BRONXVILLE, N.Y. -- Mayor Mary Marvin writes a column that is republished by the Daily Voice.
Despite the best efforts of the consortium of nine communities, including Bronxville, served by United Water, the Public Service Commission saw fit to again grant a substantial rate increase covering the three years from Nov. 1, 2014, through Oct. 31, 2017. The new rates became effective Dec. 5, but the payment plan will be compressed to ensure that the water company receives the additional revenues that it would have received had the effective date been Nov. 1.
Furthermore, the water company was given the option of a nonlevelized increase after being awarded the double-digit rate increase, in the first year by 13.9 percent, the second by 1.6 percent and the final year by 2.7 percent. The levelized increase option, which we understand the utility is leaning toward, has rates increasing by 8.2 percent in the first year, 7.6 percent in the second year and 7 percent in the final year. By way of background, our water rates have increased by 56 percent over the last four years.
The Public Service Commission justified the increase, in essence, because of the great capital expenditures needed in the Delaware Interconnection Project, a system consisting of a new pumping station and transmission main connected to the Delaware Aqueduct, the principal water supply source for United Water New Rochelle and United Water Westchester customers. United also claimed that the cost to purchase water, since the water supply is owned by New York City, including treatment and chemical expenses also increased dramatically. These expenses, combined with infrastructure failures that caused the nonrevenue water level leakage to average over 24 percent in volume over the last four years all contributed to United’s rate increase request.
We recently saw the effects of this in our own village as a leak of fresh water at the corner of Pondfield Road and Midland Avenue remained unrepaired for seven days.
In addition, the PSC agreed with the water company’s recommendation of return on common equity to be 9.2 percent along with a capital structure of 47 percent to be reasonable. We will also be receiving our bills on a monthly, rather than a quarterly basis.
The PSC did not discuss in its ruling the possible impact on rates due to the accounting irregularities recently disclosed that led to the termination of the long-term vice president and general manager and two other senior employees in the accounting and finance departments.
So what is a municipality’s recourse to redress the above set of circumstances with a further review?
The standard of proof for a rehearing by the PSC is virtually impossible to meet. As a municipality, we would have to prove that the PSC exceeded its jurisdiction, made a determination in violation of procedure, committed an error of law or made an arbitrary and capricious decision. Even though the decision is devoid of good judgment, and certainly does not meet the required duty of the PSC, as stated on its website, “to ensure that all New Yorkers have access to reliable and low-cost utility services,” we cannot meet the burden of proof under Article 78. For example, to be “arbitrary and capricious” under Article 78, we would have to prove that the decision was made with no regard for the facts. Due to this high standard, less than 10 percent of the cases filed under Article 78 result in a favorable ruling for a plaintiff over a municipal agency. After a cost-benefit analysis, we determined that these legal remedies do not make economic sense.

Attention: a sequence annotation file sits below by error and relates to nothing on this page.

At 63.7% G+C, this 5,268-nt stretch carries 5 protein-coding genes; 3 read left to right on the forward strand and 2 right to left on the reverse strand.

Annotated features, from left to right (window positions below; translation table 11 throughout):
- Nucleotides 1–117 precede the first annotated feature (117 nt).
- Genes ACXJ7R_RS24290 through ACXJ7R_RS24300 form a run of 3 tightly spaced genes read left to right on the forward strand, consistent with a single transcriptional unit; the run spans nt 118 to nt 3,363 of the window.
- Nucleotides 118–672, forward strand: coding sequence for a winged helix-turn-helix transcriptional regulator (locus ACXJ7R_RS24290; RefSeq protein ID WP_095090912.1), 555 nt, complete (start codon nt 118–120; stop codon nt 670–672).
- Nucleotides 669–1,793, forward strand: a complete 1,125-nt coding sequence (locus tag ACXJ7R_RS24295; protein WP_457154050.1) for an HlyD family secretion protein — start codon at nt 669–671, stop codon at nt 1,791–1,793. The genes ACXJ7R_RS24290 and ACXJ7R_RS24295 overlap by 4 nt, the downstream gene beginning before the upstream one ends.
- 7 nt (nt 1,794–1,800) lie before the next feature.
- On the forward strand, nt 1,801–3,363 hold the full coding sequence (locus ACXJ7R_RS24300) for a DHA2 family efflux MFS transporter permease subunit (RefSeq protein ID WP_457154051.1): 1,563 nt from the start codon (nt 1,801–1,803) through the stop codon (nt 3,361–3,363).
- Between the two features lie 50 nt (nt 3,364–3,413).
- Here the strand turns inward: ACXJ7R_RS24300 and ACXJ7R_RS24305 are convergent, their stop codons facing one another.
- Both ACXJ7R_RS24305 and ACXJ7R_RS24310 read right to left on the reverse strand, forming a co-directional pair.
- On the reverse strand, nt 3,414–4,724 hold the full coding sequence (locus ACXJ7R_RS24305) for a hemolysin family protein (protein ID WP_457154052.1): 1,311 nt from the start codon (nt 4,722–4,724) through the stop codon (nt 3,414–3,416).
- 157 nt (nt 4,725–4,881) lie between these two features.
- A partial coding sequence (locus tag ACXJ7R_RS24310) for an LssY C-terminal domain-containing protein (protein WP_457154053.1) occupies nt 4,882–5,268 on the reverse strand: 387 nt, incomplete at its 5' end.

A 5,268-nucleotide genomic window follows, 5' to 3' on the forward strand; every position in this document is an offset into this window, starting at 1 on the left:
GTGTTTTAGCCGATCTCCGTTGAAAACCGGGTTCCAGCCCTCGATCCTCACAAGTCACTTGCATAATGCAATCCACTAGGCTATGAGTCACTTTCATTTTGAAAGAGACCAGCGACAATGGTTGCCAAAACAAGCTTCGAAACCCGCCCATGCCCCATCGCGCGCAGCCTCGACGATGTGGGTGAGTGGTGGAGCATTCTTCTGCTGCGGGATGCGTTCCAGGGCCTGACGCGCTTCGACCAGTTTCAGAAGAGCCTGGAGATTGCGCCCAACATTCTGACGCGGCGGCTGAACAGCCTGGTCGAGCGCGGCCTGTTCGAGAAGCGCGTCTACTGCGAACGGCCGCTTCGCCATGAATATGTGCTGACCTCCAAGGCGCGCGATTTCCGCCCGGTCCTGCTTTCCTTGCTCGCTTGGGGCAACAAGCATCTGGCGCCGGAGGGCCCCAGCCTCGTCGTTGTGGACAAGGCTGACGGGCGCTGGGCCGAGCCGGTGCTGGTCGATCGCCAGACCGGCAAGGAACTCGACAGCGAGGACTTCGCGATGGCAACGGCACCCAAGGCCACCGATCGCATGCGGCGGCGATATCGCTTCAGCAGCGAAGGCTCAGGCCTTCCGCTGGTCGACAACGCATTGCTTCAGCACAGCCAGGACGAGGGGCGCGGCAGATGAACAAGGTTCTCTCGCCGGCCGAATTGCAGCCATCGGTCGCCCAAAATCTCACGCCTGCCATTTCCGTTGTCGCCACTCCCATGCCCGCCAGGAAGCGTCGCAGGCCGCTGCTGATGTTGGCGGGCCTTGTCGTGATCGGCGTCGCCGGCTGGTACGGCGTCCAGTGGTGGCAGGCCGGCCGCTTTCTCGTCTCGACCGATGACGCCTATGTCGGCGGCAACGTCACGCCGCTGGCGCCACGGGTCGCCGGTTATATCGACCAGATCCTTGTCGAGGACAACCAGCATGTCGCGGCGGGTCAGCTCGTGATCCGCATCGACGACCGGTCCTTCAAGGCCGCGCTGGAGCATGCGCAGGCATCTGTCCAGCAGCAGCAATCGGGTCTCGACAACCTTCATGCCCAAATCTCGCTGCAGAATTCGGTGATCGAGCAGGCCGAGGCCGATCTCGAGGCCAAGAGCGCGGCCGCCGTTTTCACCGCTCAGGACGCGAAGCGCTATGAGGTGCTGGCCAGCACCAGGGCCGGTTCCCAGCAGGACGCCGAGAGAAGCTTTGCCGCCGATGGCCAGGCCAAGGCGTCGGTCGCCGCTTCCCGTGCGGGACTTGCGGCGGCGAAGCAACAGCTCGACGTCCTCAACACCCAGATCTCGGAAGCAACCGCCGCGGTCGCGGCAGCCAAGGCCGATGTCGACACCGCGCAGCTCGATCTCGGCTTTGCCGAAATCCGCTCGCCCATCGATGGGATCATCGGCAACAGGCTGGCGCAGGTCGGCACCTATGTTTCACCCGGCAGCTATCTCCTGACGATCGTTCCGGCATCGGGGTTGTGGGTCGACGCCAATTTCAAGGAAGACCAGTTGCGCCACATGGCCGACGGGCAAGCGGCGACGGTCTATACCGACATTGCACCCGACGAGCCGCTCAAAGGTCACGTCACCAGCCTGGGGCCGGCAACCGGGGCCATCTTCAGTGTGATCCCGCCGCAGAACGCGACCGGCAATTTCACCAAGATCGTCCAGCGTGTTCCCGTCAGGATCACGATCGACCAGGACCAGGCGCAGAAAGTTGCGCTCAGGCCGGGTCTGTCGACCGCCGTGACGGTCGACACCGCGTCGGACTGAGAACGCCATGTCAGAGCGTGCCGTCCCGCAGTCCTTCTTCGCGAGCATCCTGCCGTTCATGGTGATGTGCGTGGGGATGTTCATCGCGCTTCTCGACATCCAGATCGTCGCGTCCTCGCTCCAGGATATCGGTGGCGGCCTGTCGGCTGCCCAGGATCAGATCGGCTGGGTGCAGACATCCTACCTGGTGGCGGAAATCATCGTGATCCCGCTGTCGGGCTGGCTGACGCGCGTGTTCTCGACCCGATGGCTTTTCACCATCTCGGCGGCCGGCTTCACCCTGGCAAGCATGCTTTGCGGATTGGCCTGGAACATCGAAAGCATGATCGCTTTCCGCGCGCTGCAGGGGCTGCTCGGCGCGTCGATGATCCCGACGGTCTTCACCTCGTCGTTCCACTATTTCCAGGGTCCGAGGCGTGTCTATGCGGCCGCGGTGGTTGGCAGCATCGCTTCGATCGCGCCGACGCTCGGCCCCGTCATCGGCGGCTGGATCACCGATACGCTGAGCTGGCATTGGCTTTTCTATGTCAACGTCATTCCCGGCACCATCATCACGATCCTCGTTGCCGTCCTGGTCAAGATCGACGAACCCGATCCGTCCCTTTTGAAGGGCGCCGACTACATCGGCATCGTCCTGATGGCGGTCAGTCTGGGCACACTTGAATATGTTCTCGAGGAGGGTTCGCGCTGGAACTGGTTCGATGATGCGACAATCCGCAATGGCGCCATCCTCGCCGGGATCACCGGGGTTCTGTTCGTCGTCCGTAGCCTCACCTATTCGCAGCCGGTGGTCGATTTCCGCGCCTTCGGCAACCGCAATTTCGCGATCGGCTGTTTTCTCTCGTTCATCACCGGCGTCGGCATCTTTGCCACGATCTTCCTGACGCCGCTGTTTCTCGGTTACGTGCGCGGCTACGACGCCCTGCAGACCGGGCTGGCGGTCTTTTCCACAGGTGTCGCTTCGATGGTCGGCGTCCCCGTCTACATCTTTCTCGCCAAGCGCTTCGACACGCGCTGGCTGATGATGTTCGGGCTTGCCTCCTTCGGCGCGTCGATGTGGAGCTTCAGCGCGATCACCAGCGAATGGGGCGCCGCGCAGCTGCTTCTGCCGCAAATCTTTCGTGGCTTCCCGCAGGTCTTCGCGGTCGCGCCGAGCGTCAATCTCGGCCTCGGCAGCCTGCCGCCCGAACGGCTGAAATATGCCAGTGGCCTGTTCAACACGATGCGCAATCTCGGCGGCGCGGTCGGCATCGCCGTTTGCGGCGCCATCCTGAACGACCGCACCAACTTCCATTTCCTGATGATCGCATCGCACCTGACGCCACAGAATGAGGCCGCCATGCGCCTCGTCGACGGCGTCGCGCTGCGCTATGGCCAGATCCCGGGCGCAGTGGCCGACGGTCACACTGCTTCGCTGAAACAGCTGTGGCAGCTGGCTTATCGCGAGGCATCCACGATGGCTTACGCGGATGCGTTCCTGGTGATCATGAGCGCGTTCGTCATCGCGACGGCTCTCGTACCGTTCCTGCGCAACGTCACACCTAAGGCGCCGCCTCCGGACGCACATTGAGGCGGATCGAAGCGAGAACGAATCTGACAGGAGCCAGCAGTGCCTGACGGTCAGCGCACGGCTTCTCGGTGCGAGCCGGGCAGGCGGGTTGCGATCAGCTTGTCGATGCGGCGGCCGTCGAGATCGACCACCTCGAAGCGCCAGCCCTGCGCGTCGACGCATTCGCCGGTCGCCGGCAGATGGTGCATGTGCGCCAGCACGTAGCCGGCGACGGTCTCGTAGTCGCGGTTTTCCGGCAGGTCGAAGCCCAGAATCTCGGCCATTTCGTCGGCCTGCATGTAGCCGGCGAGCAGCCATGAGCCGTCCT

So what our options out of the orbit of Albany?
Unfortunately, we have no recourse to change water providers since United Water owns much of the purveyance system, but we are looking to at least spread the cost of the sewer system infrastructure both in the operating budget and the local capital improvement program to a formula based on water consumption, not property taxation.
If you recall, we successfully petitioned both the water company and the PSC to allocate hydrant maintenance costs, which were solely on the backs of the property taxpayers, to the tune of $146,254 as of May 31, in our most recent budget, and spread the cost across all water users, including the 23 percent of the village properties that are classified as tax-exempt.
Under the current system of fee allocation, a property taxpayer who is a single resident in a one-bedroom apartment pays more toward our sewer infrastructure costs than the hospital.
Fairness dictates that the costs be spread over all water users by the percentage of their consumption and corresponding use of the sewer infrastructure. The PSC just recently granted approval for this allocation method to the village of Port Chester, so we are hopeful that the members of our consortium will be treated in a like manner.
The equitable sharing of maintenance costs across all water users in the village is particularly critical at this juncture. The village has embarked on a multiple-year sewer televising, cleaning, relining and replacement program when deemed necessary, which will increase our day-to-day operating costs as well as our annual debt service for a capital expenditure.
In tandem, as we move forward on this front, we ask that you call the village as well as the water company and alert us to any leaks or malfunctions of the system and the response time thereto. Water in Westchester is clearly not only a scarce resource to be preserved, but also a highly expensive commodity.
The one silver lining in this whole ordeal is that nine communities are united in the service of their residents. This bodes well for whatever future challenges await us.
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